Strangers in the Night
(Cut to bedroom of a middle-aged, middle-class wealthy couple. It is dark. They are both lying fast asleep on their backs. The husband is a colonel type with a moustache. The wife has her hair in curlers and face cream on. Someone climbs in through the window and pads across to the wife. He is a dapper little Frenchman in a beret and carrying a fench loaf. He kisses her on the forehead. She wakes.)
Maurice (Eric Idle): Vera ... Vera ... darling! Wake up my little lemon. Come to my arms.
Vera (Terry Jones): Maurice! What are you doing here?
Maurice: I could not keep away from you. I must have you all the time.
Vera: Oh this is most inconvenient.
Maurice: Don't talk to me about convenience, love consumes my naughty mind, I'm delirious with desire.
(He kisses her hand repeatedly. The husband wakes up with a start, sits bolt upright and looks straight ahead.)
Husband (Michael Palin): What's that, Vera?
Vera: Oh nothing, dear. Just a trick of the light.
Husband: Righto. (he goes straight to sleep again)
Vera: Phew! That was close.
Maurice: Now then my little banana, my little fruit salad, I can wait for you no longer. You must be mine utterly.
Vera: Oh, Maurice!
(Suddenly beside them appears a young public-school man in a check suit with a pipe.)
Roger (John Cleese): Vera! How dare you!
Roger: What's the meaning of this?
Vera: Oh I can explain everything, my darling!
Roger: Who is this?
Vera: This is Maurice Zatapathique ... Roger Thompson ... Roger Thompson ... Maurice Zatapathique.
Maurice: How do you do.
Roger: How do you do ... (kneeling) How could you do this to me Vera, after all we've been through? Dammit, I love you.
Maurice: Vera! Don't you understand, it's me that loves you.
(The husband wakes up again.)
Husband: What's happening, Vera?
Vera: Oh, nothing dear. Just a twig brushing against the window.
Husband: Righto. (he goes back to sleep)
Roger: Come to me Vera!
Vera: Oh, not now Roger.
Maurice: Vera, my little hedgehog! Don't turn me away!
Vera: Oh it cannot be, Maurice.
(Enter Biggles. He wears flying boots, jacket and helmet as for First World War. He has a notice round his neck: 'Biggles'.)
Biggles (Graham Chapman): Hands off, you filthy bally froggie! (kneels by the bed)
Vera: Oh Ken, Ken Biggles!
Biggles: Yes, Algy's here as well.
Vera: Algy Braithwaite?
(Into the light comes Algy. Team streaming down his face. He wears a notice round his neck which reads: Algy's here as well.)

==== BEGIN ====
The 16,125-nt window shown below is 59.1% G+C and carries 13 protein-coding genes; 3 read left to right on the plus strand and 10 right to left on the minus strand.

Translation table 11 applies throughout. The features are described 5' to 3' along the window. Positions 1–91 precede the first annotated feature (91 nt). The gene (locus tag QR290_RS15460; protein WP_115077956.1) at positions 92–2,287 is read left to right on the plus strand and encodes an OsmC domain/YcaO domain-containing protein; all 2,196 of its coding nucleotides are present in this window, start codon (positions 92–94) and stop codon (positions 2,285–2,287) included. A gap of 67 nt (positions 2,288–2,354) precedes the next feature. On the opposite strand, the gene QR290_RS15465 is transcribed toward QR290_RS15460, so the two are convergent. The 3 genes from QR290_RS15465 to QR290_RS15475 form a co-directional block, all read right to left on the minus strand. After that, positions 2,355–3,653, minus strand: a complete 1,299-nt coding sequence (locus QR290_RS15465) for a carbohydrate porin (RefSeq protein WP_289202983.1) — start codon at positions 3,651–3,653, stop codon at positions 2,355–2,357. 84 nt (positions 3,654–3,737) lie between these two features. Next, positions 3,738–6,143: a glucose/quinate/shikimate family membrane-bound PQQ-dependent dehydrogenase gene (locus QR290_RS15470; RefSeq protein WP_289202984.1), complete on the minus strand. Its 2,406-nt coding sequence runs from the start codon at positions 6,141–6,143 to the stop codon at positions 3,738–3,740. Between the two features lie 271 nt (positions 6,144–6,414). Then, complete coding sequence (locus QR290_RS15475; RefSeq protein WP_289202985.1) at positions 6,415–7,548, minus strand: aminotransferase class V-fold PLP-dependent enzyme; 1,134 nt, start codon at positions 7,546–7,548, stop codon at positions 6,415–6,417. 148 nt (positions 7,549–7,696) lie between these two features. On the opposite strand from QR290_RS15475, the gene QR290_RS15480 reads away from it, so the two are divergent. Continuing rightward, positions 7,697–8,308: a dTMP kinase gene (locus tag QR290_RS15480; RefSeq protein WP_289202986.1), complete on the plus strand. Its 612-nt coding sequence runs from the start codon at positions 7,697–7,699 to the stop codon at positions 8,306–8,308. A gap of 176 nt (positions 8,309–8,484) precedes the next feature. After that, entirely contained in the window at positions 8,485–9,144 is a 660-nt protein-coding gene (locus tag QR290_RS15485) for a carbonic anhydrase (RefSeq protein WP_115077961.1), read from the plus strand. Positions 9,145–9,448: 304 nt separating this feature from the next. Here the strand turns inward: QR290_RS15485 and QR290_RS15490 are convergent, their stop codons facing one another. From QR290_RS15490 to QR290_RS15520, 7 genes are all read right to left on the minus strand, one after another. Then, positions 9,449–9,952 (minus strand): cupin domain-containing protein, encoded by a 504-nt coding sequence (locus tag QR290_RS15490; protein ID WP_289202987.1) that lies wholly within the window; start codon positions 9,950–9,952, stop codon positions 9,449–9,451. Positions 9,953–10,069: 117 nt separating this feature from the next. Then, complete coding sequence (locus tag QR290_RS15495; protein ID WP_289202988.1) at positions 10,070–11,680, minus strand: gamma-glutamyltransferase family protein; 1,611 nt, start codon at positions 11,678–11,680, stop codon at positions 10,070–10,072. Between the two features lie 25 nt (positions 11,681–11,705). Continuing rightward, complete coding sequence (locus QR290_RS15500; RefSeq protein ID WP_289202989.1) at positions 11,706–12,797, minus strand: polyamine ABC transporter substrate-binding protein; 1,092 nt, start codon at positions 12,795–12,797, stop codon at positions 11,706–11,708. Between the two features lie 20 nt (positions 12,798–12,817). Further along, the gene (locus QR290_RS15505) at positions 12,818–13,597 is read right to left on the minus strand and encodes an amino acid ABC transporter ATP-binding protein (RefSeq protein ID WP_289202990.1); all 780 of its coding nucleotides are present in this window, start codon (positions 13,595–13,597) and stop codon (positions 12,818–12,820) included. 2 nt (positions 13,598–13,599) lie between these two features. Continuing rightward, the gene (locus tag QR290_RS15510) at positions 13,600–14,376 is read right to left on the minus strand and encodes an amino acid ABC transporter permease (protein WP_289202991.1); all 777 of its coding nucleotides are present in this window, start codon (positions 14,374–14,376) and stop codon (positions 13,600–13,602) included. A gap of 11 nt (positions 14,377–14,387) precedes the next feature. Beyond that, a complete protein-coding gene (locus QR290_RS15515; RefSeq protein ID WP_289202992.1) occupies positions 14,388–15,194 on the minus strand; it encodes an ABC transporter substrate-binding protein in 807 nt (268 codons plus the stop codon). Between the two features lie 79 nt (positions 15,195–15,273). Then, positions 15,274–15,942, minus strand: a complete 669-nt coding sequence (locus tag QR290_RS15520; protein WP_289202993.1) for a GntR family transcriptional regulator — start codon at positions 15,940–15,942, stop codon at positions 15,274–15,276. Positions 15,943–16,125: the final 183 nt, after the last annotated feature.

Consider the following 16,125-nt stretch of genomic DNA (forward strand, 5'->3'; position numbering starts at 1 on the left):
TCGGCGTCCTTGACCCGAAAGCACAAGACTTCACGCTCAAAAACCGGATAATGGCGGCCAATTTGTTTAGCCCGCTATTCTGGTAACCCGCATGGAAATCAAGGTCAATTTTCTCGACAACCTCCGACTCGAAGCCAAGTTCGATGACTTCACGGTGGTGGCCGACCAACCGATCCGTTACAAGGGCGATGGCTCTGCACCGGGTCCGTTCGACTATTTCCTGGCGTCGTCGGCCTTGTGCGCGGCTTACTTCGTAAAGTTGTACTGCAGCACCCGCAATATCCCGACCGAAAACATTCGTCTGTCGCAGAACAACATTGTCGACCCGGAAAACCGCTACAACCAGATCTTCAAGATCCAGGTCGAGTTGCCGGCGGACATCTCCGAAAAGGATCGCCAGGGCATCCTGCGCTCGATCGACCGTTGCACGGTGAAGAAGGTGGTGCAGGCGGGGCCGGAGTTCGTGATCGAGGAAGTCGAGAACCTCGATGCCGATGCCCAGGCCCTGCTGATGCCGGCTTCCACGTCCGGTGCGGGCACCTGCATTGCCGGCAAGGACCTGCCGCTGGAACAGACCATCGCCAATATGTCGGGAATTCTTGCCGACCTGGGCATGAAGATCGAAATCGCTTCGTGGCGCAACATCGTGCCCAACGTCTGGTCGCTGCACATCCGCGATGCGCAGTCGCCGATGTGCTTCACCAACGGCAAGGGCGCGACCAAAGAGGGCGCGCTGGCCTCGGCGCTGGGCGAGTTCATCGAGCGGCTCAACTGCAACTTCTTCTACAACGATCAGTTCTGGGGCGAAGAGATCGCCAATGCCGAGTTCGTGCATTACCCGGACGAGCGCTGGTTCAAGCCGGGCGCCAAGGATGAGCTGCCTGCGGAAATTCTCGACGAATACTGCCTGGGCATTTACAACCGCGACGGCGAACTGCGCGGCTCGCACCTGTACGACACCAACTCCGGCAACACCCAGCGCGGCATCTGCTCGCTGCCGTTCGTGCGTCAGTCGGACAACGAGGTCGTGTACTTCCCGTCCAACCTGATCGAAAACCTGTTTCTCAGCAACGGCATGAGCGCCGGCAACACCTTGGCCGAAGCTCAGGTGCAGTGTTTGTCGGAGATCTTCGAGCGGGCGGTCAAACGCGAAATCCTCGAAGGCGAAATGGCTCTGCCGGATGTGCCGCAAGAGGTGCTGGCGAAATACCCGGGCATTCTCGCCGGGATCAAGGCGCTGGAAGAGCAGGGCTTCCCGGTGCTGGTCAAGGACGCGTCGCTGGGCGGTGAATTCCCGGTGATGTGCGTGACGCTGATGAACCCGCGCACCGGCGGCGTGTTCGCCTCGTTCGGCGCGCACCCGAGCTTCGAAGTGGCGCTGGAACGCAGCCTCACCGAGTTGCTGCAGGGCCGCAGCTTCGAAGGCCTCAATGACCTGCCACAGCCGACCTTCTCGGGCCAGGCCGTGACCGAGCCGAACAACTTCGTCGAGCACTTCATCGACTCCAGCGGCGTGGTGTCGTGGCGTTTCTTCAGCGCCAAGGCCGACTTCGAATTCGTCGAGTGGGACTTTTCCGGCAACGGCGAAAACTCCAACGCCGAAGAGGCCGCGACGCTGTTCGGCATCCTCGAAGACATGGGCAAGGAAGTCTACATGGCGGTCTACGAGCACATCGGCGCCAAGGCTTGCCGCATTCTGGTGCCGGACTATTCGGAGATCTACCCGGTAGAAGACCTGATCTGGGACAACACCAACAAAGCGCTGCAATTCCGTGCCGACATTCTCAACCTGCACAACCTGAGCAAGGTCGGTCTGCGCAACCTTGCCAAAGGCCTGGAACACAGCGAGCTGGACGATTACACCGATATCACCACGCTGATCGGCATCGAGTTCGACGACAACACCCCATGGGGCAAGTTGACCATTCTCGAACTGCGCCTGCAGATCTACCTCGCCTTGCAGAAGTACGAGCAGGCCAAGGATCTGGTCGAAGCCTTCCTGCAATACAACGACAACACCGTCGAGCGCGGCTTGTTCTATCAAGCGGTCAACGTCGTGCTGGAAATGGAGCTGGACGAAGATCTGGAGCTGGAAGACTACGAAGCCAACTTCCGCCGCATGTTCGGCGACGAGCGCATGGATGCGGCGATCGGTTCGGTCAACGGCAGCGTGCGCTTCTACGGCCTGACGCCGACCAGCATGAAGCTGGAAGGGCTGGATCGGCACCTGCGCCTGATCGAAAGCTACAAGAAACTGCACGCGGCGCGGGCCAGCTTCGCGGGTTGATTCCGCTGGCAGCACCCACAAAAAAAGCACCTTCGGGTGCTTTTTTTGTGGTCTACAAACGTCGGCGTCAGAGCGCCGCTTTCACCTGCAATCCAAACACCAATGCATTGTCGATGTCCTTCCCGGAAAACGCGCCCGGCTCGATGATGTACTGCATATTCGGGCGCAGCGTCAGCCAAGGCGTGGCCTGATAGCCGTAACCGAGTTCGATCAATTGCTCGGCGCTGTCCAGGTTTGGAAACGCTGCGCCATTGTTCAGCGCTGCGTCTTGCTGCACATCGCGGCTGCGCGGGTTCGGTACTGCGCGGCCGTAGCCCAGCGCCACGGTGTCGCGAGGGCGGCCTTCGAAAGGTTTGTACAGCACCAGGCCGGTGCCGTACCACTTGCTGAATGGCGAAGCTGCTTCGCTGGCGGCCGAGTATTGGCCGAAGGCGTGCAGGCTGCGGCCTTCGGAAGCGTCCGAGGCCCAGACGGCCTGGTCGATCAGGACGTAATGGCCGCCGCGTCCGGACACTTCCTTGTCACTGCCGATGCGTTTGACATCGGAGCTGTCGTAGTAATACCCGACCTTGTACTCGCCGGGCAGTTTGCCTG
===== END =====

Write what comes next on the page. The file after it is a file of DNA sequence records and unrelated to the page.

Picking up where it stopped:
Algy: That's right Vera. (he chokes back the tears) Oh God you know we both still bally love you.
Vera: Oh Biggles! Algy. Oh, but how wonderful!
(She starts to cry. Husband wakes up again.)
Husband: What's happening, Vera?
Vera: Oh, er, nothing dear. It's just the toilet filling up.
Husband: Righto. (he goes fast asleep again)
(By this stage all the men have pulled up chairs in a circle around Vera's side of the bed. They are all chatting amongst themselves. Biggles is holding her hand. Maurice has produced a bottle of vin ordinaire. At this moment four Mexican musicans appear on the husband's side of the bed. The leader of the band nudges the husband, who wakes.)
Mexican: (reading from a scruffy bit of paper) Scusey, you tell me where is Mrs Vera Jackson please?
Husband: Yes, right and right again.
Mexican: Muchas gracias.
(He immediately goes back to sleep again. The Mexicans all troop round the bed and enter the group. The leader conducts them and they start up a little conga. Once they've started he turns and comes over to Vera with a naughty glint in his eye. They play a guitar, a trumpet and maracas.)
Mexican: Oh Vera, you remember Acapulco in the Springtime?
Vera: Oh. The Herman Rodrigues Four!
(Suddenly the husband wakes up.)
Husband: Vera! (there is immediate silence) I distinctly heard a Mexican rhythm combo.
Vera: Oh no dear, it was just the electric blanket switching off.
Husband: Hm. Well I'm going for a tinkle.
(He gets out of bed and disappears into the gloom.)
Vera: Oh no you can't do that. Here, we haven't finished the sketch yet!
Algy: Dash it all, there's only another bally page.
Roger: I say. There's no one to react to.
Maurice: Don't talk to the camera.
Roger: Oh sorry.
(Enter a huge man dressed as an Aztec god. He stretches arms open wide and is about to speak when owing to lack of money he is cut short by Vera.)
Vera: Here it's no good you coming in, he's gone and left the sketch.
Biggles: Yes, he went for a tinkle.
(Cut to close-up of husband and a dolly bird with a lavatory chain hanging between them. She is about to pull the chain when he stops her.)
Husband: Sh! I think my wife is beginning to suspect something...
(Cut to animation of various strange and wonderful creatures saying to the effect:)
Hartebeeste: I thought that ending was a bit predictable.
Crocodile: (eating it) Yes indeed there was a certain lack of originality.
Ostrich: (eating the crocodile) However it's not necessarily a good thing just to be different.
A Lady: (emerging from hatch in ostrich) No, quite, there is equal humor in the conventional.
Pig: (eating ostrich) But on the other hand, is it what the public wants? I mean with the new permissiveness, not to mention the balance of payments. It's an undeniable fact that...
Coelocanth: (eating the pig) I agree with that completely.
Rodent: That's it, I'm getting out of this show before it's too late. Too late!
Continue to the next sketch... Letters (Lavatorial Humor)